Then I joined a young man, and, talking with him,
ascertained what it was all about. I passed the house where I was to lodge, for I saw that the people were watching the door. I came back among them, and, pointing to the door, said, "Is that where he stops?
"Yes," one replied, "he is there. The man brought his bag and left it; he is there, sure enough."
I said, "Let us go in and see him; come alongcome !"
So saying, I made for the door and knocked, beckoning to the others to follow me; but they would not do so. As soon as the door was opened I went in, and the landlady speedily closed it after me, saying, "I am glad you are come. How did you manage to get here? I have sent word to the constable to look out for you, and he is still watching somewhere."
"Why," I asked, "what is it all about? What is the matter?"
'Why, some of the lads here say, that if they could catch you, they would give you a good ducking in the pond."
"Indeed!" I said. "Then I don't think I will give them that pleasure to-night." So, sitting down by the fire, I made myself comfortable, and after supper went to bed.
In the morning, while at breakfast, I saw a number of men playing in the open space in front of the house. Some were tossing pence, some playing at ball and other games, while many were standing about smoking, with their hands in their pockets.
"There, that's the way they spend their Sundays in this place," said the landlady.
After watching them from the window for a little time, I put on my hat and went out, and told them "it was time to go home and get ready for church; that would be far better,” I said, "than playing like this on Sunday. It is a
disgrace to men like you-married men, too, with families! It would be bad enough if you were a parcel of boys. I am quite ashamed of you!"
They slunk away one by one, and I walked down the street to look about me, and to see the schoolroom, where there was no school; but I intended to have a prayermeeting there in the evening, after the service. I put up a notice to this effect, and then came back to my lodgings, till it was near church-time, when I set out, arrayed in my gown and bands, for the sacred edifice.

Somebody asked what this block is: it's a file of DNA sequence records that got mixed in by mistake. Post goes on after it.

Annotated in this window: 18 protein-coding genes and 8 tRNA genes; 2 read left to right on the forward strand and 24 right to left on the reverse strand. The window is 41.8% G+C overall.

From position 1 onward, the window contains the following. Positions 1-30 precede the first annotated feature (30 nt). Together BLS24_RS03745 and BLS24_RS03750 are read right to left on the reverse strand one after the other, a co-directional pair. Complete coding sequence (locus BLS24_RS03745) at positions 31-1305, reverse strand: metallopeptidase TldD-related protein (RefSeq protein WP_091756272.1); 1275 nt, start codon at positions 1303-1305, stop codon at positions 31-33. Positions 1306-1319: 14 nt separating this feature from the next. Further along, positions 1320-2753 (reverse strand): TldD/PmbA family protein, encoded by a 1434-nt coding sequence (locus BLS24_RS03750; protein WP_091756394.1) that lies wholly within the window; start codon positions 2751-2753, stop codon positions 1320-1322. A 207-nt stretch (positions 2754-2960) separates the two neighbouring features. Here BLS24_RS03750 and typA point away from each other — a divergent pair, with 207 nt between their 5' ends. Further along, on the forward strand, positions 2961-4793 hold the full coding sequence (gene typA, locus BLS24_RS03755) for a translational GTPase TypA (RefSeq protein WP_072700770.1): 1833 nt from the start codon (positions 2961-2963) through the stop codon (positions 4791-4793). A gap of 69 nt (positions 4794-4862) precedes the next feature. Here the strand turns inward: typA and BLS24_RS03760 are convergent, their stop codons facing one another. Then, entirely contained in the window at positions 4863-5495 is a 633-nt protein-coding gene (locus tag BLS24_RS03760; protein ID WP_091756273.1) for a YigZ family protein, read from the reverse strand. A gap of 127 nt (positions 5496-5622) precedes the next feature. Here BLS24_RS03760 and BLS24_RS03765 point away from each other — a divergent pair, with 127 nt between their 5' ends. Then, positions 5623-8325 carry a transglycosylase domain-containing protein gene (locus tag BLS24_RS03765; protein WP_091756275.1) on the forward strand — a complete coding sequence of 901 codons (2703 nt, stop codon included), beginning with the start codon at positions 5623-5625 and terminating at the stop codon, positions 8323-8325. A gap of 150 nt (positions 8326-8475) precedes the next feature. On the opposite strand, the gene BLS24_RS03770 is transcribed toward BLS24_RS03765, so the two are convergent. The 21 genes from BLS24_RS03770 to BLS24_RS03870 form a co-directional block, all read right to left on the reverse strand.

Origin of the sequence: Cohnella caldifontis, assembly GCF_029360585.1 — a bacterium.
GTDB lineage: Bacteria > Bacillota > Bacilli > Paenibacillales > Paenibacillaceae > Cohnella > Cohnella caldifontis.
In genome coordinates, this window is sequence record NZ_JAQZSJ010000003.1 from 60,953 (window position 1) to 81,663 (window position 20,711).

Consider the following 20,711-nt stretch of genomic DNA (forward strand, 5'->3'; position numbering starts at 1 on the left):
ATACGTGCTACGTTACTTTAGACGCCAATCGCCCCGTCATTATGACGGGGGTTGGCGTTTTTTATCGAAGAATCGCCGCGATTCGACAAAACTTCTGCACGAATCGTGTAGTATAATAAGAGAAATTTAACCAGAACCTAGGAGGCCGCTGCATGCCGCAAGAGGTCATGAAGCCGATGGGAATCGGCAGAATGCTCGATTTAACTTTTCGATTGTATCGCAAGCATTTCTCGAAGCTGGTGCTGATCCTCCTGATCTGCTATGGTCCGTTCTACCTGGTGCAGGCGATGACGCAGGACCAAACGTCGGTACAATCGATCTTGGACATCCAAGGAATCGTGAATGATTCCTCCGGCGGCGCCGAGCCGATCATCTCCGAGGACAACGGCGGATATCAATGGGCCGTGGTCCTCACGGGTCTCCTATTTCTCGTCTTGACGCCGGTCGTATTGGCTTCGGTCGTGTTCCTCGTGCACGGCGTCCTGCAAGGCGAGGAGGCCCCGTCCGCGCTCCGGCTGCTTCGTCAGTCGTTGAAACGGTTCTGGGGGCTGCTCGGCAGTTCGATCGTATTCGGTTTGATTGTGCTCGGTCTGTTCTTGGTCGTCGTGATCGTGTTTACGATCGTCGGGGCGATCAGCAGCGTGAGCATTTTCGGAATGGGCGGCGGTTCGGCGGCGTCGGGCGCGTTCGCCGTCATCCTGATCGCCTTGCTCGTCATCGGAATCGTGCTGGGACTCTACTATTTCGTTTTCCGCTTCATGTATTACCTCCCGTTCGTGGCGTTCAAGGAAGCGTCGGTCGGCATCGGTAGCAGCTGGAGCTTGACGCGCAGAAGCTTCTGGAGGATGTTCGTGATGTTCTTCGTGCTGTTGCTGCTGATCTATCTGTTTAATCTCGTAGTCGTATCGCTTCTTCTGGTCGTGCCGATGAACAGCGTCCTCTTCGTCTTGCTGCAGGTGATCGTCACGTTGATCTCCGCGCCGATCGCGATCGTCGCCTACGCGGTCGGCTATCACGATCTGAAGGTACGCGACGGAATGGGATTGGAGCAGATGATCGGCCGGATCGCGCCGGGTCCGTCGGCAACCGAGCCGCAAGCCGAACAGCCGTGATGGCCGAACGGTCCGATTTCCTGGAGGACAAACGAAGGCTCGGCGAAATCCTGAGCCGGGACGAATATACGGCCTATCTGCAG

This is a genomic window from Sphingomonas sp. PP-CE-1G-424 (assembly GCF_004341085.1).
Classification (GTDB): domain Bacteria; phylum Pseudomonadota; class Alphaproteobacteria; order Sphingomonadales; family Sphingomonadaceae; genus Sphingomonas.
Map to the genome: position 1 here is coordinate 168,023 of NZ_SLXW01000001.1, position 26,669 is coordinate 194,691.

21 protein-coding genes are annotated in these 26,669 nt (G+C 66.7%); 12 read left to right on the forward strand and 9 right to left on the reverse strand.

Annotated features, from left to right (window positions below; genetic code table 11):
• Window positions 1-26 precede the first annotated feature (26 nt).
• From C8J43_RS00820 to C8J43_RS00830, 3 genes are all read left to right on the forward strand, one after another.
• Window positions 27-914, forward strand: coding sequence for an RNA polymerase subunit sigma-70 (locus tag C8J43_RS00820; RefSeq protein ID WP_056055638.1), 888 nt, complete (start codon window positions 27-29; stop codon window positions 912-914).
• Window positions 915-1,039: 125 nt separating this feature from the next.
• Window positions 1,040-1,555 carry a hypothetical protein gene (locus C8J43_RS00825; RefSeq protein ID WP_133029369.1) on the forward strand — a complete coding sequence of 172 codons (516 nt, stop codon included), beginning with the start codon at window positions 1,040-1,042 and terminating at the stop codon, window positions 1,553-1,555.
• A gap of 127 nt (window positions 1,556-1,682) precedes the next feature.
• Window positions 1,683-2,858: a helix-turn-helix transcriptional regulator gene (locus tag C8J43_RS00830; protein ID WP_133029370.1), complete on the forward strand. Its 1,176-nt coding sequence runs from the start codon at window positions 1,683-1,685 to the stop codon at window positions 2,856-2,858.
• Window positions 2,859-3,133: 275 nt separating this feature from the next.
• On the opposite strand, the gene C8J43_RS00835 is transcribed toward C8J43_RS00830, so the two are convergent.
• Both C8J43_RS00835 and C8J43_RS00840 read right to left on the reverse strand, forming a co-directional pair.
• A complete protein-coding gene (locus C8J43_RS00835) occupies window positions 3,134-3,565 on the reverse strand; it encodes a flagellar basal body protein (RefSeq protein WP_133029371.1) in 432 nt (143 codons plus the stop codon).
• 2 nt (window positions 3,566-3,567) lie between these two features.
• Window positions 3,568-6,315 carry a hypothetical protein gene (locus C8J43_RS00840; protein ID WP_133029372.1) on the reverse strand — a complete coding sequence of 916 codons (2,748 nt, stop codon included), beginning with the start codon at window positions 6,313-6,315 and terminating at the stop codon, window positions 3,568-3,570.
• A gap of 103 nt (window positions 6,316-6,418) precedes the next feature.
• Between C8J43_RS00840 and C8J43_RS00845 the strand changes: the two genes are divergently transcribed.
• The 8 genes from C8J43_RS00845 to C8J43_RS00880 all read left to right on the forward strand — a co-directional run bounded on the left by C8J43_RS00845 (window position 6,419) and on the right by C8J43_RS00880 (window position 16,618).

On the way there I observed stones flying past me in every direction; but I walked on, till at last I was struck on the cheek with a patch of muddy clay which was thrown at me. There was an universal shout of laughter when the men and boys saw that I had been hit. I put my hand to the place, and found that the pat of clay was sticking to my cheek, so I pressed it there, hoping, by the help of my whiskers, that it would remain. I said to the crowd, who were laughing at me, "That was not a bad shot. Now, if you come to church you shall see it there; I will keep it on as long as I can." So saying, I walked on amidst the jeers of the people.
When I arrived at the vestry, the clerk was in great trouble when he knew what had happened. He said, “Do
let me wash the mud off, sir."
'Oh, no," I replied, "I mean to show that all day, if I
During the morning service, at which there were about fifty people present, I succeeded in keeping on my mudpatch, and returned to dinner with the same.
In the afternoon I said that I would have a service for children, as there was no Sunday school, to which about twenty came. Before addressing them, seeing that they were intently looking at the patch on my cheek, I told them